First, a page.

Serum gliadin monitoring during challenge testing was useful for identifying patients with false-negative results in WDEIA challenge tests [24]. However, a recent study [25] showed that exercise does not fundamentally increase serum peak gliadin levels in healthy volunteers. The level of zonulin, the intestinal barrier function protein, in the stool was not associated with exercise or peak gliadin concentrations. This suggests that exercise alone may not be sufficient to increase intestinal permeability and cause anaphylaxis; rather, it is likely that other combined factors such as the susceptibility to increased intestinal mucosal damage induced by exercise may be needed.
The gut microbiota is involved in intestinal barrier function [26,27]; therefore, it may be a combined factor related to the increase in intestinal permeability during exercise. Butyrate, a short-chain fatty acid produced by bacterial fermentation of undigested carbohydrate in the intestine, enhances intestinal barrier function by facilitating tight junction assembly [28]. Changes in gut microbiota composition may enable cofactors such as exercise to further increase intestinal absorption [25]. The gut microbiome compositions of patients with WDEIA differed from those of healthy controls [29].

2. Decreased mast cell and basophil activation threshold

Another hypothesis is that exercise directly affects mast cells and basophils and modifies the threshold dose of food allergens [30]. Physical exercise may increase plasma osmolarity, resulting in mast cell and basophil activation. However, only strenuous exercise increases plasma osmolarity, and the exercise intensity of patients with WDEIA is not usually strenuous.

3. Activation of tissue transglutaminase

In WDEIA, activation of tissue transglutaminase (tTG) during exercise was postulated to create large ω-5 gliadin/tTG complexes that elicit anaphylactic reactions.

Acute infections

Epidemiological studies reported that infections are associated with 2.5%–3% of anaphylactic reactions in children [5,8,9]. In the clinical setting, infection is a commonly suspected augmentation factor for anaphylaxis. A possible association between infection and anaphylactic reactions following allergen immunotherapy is often reported. During oral tolerance induction in patients with food allergies, many unexpected symptomatic episodes occur during an infection [31]. Therefore, patients undergoing oral immunotherapy may need to decrease the dosage of protein consumed during an infection.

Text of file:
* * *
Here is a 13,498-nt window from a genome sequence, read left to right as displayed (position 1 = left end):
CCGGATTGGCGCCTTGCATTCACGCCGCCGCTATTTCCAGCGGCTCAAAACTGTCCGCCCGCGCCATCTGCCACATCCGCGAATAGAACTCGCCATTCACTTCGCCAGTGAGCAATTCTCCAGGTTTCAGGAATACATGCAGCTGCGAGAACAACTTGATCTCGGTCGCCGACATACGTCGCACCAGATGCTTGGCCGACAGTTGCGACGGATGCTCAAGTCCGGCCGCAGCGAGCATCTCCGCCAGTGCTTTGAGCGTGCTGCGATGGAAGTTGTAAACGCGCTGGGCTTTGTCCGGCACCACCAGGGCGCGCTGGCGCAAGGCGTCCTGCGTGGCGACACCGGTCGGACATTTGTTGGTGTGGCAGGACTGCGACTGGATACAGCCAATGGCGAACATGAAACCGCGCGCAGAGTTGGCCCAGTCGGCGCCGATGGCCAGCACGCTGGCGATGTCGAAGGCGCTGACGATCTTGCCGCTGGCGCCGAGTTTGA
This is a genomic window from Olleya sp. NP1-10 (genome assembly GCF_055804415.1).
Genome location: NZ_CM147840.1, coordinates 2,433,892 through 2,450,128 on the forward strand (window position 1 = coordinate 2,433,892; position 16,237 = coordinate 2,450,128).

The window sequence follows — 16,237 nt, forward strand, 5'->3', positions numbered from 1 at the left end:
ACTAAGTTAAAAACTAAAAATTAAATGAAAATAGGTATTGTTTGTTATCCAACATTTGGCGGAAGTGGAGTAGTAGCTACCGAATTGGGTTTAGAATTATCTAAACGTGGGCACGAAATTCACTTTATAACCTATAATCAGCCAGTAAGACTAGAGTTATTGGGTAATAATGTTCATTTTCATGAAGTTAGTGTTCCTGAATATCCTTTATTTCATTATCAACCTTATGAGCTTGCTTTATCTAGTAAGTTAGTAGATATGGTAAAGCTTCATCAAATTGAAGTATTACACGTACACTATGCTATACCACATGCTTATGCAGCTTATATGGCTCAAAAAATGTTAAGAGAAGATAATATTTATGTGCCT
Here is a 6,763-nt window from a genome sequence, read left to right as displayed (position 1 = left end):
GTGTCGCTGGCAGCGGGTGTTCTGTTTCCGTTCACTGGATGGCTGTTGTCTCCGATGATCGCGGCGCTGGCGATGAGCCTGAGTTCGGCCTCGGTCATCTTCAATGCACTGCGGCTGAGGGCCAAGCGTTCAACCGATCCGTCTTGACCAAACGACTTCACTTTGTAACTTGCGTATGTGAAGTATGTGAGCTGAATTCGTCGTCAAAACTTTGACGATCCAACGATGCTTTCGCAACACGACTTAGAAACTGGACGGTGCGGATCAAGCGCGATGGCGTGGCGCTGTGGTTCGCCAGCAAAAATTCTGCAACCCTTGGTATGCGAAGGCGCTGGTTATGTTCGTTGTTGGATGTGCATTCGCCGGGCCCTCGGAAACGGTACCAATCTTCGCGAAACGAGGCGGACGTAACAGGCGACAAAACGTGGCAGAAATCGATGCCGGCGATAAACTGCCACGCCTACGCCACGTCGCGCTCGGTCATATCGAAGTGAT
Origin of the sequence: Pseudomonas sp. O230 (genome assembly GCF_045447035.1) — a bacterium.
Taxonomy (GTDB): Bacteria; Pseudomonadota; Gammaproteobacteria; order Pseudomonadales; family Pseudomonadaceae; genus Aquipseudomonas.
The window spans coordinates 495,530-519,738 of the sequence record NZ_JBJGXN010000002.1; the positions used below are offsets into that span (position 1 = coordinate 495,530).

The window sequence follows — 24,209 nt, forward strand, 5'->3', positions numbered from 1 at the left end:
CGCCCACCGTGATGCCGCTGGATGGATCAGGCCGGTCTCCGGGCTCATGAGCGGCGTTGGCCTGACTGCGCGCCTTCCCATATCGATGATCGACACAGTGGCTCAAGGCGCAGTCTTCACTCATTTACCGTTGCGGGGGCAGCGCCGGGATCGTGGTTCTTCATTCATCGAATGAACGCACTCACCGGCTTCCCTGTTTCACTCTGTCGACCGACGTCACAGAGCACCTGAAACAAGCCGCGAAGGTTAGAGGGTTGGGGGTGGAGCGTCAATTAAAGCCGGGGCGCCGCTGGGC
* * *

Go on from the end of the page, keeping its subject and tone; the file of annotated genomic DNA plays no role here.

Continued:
The action may occur mainly due to fever and subsequent increased blood circulation and the influx of allergens. In addition, gastrointestinal infections may lead to larger food proteins passing through the inflamed mucosa. In contrast to other cofactors, this cannot be confirmed via provocation tests. For this reason, how viral or bacterial infections act as cofactors has not yet been established.
Because infections are much more common in children, clinicians should consider infection as an important cofactor for food allergies and anaphylaxis, especially in children.


1. Nonsteroidal anti-inflammatory drugs

NSAID use is the most common cofactor of food allergies and anaphylaxis. NSAID use is involved in up to 25% of food-induced anaphylaxis cases, representing a risk factor with an odds ratio higher than 11 [18]. Similar to exercise, two mechanisms are suggested: upregulation of intestinal absorption of antigens by NSAID use and a direct impact on mast cell and basophil activation [14,32]. Prostaglandins play an important role in defending the gastrointestinal mucosa, and the increase in gastrointestinal permeability may be due to the direct cyclooxygenase (COX) pathway. The basophil activation effect of NSAIDs in food-induced allergic reactions might be related to the COX pathway [32]. In contrast, aspirin enhanced histamine release from basophils only when the immunoglobulin E (IgE) receptor signaling pathway was activated, indicating that it was not due to COX inhibition [33].
In 1995–2008, a case-control study was conducted to determine the role of drugs as risk factors for severe food allergy in adults [18]. In this study, aspirin, NSAID, beta-blocker, and angiotensin-converting enzyme inhibitor use were found to be substantial risk factors for IgE-dependent food allergies. Aspirin and NSAID use were associated with 15.8% and 6.6% of severe food anaphylaxis cases, respectively, and 1.7% and 0.9% of mild to moderate food allergy cases, respectively. The respective odds ratios were 10.8 and 8.2. In addition, this study showed that exercise and alcohol intake drastically increased the risk of drugs in adults with severe food allergies.